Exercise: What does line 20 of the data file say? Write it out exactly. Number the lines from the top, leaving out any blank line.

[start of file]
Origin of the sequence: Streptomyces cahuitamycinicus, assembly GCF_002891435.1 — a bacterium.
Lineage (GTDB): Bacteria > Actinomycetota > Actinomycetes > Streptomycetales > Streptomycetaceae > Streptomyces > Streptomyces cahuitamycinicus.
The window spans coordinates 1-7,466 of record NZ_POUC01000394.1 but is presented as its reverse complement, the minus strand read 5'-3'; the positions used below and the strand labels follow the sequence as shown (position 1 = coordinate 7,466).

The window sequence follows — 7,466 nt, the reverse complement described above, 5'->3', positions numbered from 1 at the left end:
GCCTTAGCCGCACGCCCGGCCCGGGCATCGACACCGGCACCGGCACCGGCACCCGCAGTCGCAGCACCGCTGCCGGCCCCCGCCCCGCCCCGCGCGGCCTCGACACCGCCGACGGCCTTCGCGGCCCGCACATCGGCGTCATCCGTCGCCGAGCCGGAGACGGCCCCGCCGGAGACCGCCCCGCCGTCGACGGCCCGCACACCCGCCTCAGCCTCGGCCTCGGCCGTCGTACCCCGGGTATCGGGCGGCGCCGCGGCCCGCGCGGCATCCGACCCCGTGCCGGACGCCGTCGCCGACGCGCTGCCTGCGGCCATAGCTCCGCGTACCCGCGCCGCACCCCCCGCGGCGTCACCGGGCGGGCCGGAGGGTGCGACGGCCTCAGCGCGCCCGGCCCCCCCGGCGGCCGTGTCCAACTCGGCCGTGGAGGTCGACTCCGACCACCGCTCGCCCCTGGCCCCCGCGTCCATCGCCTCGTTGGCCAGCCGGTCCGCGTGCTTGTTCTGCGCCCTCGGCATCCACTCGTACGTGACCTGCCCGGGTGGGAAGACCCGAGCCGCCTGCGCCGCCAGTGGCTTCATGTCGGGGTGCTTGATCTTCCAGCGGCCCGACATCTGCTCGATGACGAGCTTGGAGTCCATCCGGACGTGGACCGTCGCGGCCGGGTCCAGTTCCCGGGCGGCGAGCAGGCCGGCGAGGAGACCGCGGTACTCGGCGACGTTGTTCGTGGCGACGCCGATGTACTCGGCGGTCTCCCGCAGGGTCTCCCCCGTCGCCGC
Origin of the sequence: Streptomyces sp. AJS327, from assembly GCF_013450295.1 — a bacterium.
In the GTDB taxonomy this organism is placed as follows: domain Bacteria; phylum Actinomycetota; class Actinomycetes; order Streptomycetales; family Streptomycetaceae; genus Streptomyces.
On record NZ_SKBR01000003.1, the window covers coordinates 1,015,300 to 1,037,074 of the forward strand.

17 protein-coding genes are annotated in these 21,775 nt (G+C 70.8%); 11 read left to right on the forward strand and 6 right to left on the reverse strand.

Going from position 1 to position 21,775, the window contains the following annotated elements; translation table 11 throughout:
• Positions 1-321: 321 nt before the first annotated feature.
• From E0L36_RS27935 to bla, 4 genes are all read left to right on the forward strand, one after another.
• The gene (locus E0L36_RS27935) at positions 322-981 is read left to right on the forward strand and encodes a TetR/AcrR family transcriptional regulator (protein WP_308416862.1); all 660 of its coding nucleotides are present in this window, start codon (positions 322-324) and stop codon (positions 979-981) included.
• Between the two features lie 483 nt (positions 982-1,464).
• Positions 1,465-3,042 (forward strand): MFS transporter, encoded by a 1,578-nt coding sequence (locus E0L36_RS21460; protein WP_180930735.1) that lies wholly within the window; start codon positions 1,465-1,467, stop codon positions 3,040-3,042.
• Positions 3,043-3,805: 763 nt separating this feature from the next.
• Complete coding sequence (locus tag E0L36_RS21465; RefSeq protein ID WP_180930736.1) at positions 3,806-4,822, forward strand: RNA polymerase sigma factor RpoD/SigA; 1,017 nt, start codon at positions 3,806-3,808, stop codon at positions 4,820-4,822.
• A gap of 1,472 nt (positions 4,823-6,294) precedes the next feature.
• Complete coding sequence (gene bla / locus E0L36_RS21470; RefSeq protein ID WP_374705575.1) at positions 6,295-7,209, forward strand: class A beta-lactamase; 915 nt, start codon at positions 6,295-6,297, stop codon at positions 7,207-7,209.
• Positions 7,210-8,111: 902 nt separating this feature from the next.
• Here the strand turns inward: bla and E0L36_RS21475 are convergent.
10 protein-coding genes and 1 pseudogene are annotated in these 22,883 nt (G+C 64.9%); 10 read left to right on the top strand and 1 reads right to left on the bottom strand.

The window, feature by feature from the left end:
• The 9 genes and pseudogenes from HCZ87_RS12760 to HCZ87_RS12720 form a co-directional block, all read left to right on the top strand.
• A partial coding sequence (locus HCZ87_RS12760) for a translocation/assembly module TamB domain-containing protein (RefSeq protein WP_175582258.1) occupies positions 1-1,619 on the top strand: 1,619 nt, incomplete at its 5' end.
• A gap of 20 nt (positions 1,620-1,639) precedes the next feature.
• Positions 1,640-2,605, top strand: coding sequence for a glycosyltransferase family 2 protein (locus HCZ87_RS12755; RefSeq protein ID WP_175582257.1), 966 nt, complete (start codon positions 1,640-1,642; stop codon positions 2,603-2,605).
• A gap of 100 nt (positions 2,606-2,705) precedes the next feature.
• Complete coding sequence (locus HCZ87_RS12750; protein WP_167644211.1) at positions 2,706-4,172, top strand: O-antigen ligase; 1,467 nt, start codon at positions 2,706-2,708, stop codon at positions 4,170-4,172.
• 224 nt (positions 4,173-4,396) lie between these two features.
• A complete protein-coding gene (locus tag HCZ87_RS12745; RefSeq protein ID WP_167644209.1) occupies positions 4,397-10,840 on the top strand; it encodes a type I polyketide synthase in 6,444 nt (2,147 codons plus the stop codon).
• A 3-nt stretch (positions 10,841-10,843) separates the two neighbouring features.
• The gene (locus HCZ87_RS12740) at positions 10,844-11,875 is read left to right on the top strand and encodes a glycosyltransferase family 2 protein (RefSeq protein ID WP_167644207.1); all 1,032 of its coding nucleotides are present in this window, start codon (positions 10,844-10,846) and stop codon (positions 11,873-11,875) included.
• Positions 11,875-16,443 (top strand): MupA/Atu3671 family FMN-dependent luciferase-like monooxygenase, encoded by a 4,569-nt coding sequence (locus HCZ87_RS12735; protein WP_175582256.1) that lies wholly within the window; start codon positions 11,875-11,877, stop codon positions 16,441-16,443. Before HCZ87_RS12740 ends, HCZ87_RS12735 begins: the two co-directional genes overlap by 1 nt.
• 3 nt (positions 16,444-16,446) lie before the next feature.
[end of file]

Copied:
• Positions 7,210-8,111: 902 nt separating this feature from the next.